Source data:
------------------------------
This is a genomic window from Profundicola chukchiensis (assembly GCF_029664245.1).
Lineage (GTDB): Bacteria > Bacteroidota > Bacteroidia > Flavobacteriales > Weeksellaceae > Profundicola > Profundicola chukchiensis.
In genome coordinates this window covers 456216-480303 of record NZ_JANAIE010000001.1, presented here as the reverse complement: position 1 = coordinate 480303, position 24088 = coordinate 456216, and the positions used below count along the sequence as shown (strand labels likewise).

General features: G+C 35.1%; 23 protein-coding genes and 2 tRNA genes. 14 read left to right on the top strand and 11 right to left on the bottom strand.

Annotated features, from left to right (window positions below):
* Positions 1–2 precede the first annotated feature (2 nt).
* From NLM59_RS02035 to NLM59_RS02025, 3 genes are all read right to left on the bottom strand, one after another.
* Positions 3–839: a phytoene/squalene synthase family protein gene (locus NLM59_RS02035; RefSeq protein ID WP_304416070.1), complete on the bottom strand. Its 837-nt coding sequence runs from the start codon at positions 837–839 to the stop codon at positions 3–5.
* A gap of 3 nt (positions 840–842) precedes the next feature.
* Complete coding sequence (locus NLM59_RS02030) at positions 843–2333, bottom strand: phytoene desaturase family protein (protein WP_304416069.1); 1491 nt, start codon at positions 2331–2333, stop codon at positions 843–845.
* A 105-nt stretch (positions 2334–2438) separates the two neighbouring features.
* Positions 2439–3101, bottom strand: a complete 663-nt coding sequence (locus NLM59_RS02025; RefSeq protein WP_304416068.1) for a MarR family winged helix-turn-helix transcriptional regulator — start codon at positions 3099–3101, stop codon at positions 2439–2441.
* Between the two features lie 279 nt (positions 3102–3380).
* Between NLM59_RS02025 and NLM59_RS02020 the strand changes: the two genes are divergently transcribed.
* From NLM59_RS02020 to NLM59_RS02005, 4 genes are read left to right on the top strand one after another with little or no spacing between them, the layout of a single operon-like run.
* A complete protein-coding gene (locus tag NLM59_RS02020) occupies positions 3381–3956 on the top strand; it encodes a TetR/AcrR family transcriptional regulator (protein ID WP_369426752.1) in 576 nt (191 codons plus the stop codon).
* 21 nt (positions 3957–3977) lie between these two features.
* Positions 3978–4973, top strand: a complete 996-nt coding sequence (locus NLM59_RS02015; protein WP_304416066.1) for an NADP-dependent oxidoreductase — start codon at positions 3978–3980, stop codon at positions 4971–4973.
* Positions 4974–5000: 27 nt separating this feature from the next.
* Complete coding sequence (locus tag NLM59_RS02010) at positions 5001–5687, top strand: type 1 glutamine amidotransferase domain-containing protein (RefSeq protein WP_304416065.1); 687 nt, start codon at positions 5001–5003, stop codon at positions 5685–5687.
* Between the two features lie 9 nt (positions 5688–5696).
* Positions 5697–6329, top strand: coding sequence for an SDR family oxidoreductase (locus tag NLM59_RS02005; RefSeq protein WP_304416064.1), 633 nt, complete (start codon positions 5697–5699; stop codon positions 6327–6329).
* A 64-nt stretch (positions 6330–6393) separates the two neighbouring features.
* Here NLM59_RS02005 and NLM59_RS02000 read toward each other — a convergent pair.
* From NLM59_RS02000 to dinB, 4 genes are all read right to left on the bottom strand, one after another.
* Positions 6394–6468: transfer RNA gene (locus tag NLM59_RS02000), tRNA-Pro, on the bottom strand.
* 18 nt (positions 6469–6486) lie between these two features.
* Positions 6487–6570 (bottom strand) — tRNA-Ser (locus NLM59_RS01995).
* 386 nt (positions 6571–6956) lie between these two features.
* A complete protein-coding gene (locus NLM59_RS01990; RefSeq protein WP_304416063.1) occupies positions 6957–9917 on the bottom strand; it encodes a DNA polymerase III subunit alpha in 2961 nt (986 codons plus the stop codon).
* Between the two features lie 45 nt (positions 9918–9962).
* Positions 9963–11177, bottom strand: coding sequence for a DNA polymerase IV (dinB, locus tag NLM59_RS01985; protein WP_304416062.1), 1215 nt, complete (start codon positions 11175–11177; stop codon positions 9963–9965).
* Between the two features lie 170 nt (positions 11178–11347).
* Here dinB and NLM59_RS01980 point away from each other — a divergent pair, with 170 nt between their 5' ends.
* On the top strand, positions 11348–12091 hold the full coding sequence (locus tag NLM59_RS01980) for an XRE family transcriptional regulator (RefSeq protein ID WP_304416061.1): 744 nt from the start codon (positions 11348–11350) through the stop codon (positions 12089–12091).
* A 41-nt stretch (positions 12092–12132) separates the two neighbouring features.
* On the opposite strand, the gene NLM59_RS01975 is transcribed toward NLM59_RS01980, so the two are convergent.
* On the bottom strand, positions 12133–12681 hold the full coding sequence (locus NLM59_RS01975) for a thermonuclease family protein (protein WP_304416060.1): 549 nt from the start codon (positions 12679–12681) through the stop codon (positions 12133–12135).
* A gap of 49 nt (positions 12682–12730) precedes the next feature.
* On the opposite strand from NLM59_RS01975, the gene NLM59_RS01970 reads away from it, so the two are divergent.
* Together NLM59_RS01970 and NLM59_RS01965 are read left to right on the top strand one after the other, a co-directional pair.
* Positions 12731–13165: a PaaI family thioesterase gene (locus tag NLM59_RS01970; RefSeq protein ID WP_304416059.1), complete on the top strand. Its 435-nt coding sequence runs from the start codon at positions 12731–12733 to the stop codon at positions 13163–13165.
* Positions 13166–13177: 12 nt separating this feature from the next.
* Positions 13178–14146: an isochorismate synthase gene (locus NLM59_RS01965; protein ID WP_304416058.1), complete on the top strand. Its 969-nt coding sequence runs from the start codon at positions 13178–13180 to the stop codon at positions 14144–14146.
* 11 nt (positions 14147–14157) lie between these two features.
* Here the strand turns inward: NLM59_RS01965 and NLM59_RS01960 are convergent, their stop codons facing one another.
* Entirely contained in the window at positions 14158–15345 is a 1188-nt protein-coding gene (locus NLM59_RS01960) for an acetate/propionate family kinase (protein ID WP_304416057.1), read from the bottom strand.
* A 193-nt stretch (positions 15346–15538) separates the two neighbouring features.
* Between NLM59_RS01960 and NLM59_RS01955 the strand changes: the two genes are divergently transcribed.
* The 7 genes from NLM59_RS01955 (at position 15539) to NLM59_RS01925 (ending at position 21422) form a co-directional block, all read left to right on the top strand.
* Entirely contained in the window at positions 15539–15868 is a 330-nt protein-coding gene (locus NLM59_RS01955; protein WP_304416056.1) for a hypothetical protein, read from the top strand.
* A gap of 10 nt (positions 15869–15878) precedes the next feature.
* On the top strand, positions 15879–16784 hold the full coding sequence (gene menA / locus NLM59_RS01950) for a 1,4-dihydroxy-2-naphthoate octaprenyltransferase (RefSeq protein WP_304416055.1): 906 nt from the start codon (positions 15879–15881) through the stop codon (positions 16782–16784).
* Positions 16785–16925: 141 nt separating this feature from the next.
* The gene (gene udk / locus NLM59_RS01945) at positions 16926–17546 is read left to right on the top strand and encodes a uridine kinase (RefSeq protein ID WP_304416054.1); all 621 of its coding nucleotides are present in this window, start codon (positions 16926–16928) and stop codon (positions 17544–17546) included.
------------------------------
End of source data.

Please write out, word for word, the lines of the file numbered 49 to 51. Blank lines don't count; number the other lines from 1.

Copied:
* Between NLM59_RS01960 and NLM59_RS01955 the strand changes: the two genes are divergently transcribed.
* The 7 genes from NLM59_RS01955 (at position 15539) to NLM59_RS01925 (ending at position 21422) form a co-directional block, all read left to right on the top strand.
* Entirely contained in the window at positions 15539–15868 is a 330-nt protein-coding gene (locus NLM59_RS01955; protein WP_304416056.1) for a hypothetical protein, read from the top strand.